On a quiet Eastlake street corner, a Burmese chef and a local designer are collaborating on a project that they say will reinvent the neighborhood bodega — a place where the community can gather, enjoy authentic Southeast Asian dishes, and purchase healthy herbs and vegetables rather than soda and cigarettes.
Grocery Cafe is an ambitious, multi-faceted food business that’s coming to 2248 10th Avenue (at E. 23rd Street), the heart of an Oakland neighborhood that is largely bereft of restaurants and supermarkets. The business will double as a Burmese cafe and a grocery store specializing in Asian produce.
The project is the brainchild of chef William Lue — who most recently slung Burmese dishes on weekends at the (now shuttered) West Oakland soul food restaurant Brothers Kitchen — and Oakland-based designer Jeffrey Lim, who manages the property.
Lue’s cooking career in the Bay Area has spanned several decades. In the late Seventies, he founded a Burmese restaurant in San Francisco’s Richmond district, in the space that eventually became home to the line-out-the-door sensation Burma Superstar. In recent years, Lue operated a food truck called Burmese Gourmet, and, just a couple of weeks ago, he opened a Burmese restaurant in Orinda called The Refined Palate.
But Grocery Cafe might be Lue’s most ambitious project to date. Beyond simply getting the restaurant off the ground, Lue said he hopes to bolster the local supply chain for hard-to-find vegetables and herbs used in Southeast Asian cooking. Toward that end, he’s currently working with about a dozen mom-and-pop farmers in the Central Valley, many of them Southeast Asian immigrants, who plan to supply him with produce that ranges from the relatively commonplace (e.g., garlic, lemongrass, etc.) to more obscure items (e.g., opo, a type of squash whose leaves, according to Lue, are delicious when dipped in shrimp paste). In some cases, the farmers are growing the crops just for Lue. One farmer in the Fresno area, for example, will supply him with a large quantity of roselle, a species of hibiscus that’s widely used in Burmese cooking. (Lue pickles the leaves and stir-fries them with shrimp.) Lue said he’d also love to find a California farmer who can supply him with fresh durian (the notoriously strong-smelling tropical fruit) and the Asian variant of moringa, a so-called “superfood” that’s used in a variety of soups and curries.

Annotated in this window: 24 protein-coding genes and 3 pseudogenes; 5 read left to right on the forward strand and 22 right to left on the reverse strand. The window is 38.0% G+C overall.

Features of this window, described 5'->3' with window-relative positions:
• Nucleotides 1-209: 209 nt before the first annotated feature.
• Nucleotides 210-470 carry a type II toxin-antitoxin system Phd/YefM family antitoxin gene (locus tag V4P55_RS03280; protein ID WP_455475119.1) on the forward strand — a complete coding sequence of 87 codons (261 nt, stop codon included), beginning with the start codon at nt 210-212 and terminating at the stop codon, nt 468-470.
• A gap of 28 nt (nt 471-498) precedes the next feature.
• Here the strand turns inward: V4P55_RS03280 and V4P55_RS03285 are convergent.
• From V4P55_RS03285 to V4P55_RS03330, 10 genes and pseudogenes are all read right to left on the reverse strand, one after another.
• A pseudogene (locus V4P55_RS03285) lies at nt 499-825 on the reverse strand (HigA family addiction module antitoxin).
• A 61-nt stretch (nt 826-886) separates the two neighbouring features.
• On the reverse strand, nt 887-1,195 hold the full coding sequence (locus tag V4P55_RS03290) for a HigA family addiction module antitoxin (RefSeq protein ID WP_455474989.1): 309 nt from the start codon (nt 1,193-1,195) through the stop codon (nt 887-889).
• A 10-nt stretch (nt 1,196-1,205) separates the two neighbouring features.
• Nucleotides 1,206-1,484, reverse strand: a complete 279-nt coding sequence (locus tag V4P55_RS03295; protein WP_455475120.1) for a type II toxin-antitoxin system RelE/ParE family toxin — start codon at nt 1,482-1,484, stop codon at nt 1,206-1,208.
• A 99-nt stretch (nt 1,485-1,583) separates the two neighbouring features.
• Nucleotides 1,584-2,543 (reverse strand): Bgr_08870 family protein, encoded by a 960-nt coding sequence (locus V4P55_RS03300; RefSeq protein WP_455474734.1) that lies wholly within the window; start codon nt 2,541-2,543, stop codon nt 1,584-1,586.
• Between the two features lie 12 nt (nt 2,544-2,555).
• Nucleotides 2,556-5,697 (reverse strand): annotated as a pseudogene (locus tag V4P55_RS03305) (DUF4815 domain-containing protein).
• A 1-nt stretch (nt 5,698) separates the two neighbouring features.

Lue said he’ll pay the farmers a fair price for the produce, which will be mostly organic — or, if the farms are too small to be able to afford organic certification, at least pesticide-free. Much of what they grow will be used at his restaurants — at Grocery Cafe, The Refined Palate, and another Burmese restaurant that he’s planning to open in San Ramon.
But Lue also wants to make these unusual produce varietals available to East Bay home cooks — hence the “grocery” part of Grocery Cafe. At least a couple of days a week, he plans to sell herbs and vegetables brought in fresh from the farms. The produce market is an integral part of the business’ social mission: to give small, independent farmers another stable revenue stream. In addition, the market will have a small pay-what-you-can section available to the needy, no questions asked — an effort to “do my little part to contribute to society,” Lue said.
Initially, the restaurant will likely be open from 7 a.m. to 7 p.m. daily: Lue plans to serve coffee, banh mi, and other sandwiches in the mornings, and Burmese dishes during lunch and dinner. The Burmese offerings will initially be limited to a few items — staples such as mohinga (catfish chowder), tea leaf salad, and an herbal rice made with turmeric, cashews, raisins, and brined chicken (the Burmese equivalent to a biriyani or gumbo, as Lue described it) — and will gradually expand over time.
Grocery Cafe will seat about thirty diners inside, and an additional fifteen in a large outdoor courtyard. Lim, who is overseeing the build-out of the space, said the cafe’s main design feature will consist of record album covers from the Seventies and Eighties mounted on the wall, creating a retro vibe that pays homage to California’s huge influx of Southeast Asian immigrants during that time period. Lim said that mostly he just wanted to keep the design simple and to use as many recycled materials as possible. (Church pews will line one of the walls.) In front, instead of traditional signage, there will be what Lim described as two “letterbox planters” — a colorful “G” and “C” — filled with succulents.
Ultimately, though, the heart of the project is a desire to create a community gathering place. Getting the bodega open is only the first step. Lue and Lim have also toyed with the idea of closing off the entire block to host a weekly street fair that might include food trucks and homemade goods sold by folks who live nearby.
Grocery Cafe’s tentative opening date is April 15, with a soft opening possible as early as late March.